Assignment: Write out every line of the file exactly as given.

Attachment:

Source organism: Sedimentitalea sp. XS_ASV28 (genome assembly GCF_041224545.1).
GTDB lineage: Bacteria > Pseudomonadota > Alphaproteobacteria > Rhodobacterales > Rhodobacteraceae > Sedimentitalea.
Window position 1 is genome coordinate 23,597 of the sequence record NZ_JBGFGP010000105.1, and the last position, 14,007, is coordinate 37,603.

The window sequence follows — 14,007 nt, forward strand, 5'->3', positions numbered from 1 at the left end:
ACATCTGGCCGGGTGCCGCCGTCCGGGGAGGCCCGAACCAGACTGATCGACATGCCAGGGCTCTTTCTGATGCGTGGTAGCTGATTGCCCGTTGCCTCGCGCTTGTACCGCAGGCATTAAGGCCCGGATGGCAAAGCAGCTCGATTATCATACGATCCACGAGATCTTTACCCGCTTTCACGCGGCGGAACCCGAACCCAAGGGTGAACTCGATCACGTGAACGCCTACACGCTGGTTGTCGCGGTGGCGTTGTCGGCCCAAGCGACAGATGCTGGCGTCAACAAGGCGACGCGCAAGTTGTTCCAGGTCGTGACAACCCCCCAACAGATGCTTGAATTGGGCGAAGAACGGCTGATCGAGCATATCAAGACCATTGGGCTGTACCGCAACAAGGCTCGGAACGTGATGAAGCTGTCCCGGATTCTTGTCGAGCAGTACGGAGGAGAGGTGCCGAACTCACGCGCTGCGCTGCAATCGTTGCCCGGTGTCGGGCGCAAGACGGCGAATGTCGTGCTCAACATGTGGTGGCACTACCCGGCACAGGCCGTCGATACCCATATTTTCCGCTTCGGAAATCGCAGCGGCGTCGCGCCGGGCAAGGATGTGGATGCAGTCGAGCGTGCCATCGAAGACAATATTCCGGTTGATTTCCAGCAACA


Source organism: Sedimentitalea sp. XS_ASV28 (genome assembly GCF_041224545.1).
GTDB lineage: Bacteria > Pseudomonadota > Alphaproteobacteria > Rhodobacterales > Rhodobacteraceae > Sedimentitalea.
Window position 1 is genome coordinate 23,597 of the sequence record NZ_JBGFGP010000105.1, and the last position, 14,007, is coordinate 37,603.

The window sequence follows — 14,007 nt, forward strand, 5'->3', positions numbered from 1 at the left end:
ACATCTGGCCGGGTGCCGCCGTCCGGGGAGGCCCGAACCAGACTGATCGACATGCCAGGGCTCTTTCTGATGCGTGGTAGCTGATTGCCCGTTGCCTCGCGCTTGTACCGCAGGCATTAAGGCCCGGATGGCAAAGCAGCTCGATTATCATACGATCCACGAGATCTTTACCCGCTTTCACGCGGCGGAACCCGAACCCAAGGGTGAACTCGATCACGTGAACGCCTACACGCTGGTTGTCGCGGTGGCGTTGTCGGCCCAAGCGACAGATGCTGGCGTCAACAAGGCGACGCGCAAGTTGTTCCAGGTCGTGACAACCCCCCAACAGATGCTTGAATTGGGCGAAGAACGGCTGATCGAGCATATCAAGACCATTGGGCTGTACCGCAACAAGGCTCGGAACGTGATGAAGCTGTCCCGGATTCTTGTCGAGCAGTACGGAGGAGAGGTGCCGAACTCACGCGCTGCGCTGCAATCGTTGCCCGGTGTCGGGCGCAAGACGGCGAATGTCGTGCTCAACATGTGGTGGCACTACCCGGCACAGGCCGTCGATACCCATATTTTCCGCTTCGGAAATCGCAGCGGCGTCGCGCCGGGCAAGGATGTGGATGCAGTCGAGCGTGCCATCGAAGACAATATTCCGGTTGATTTCCAGCAACA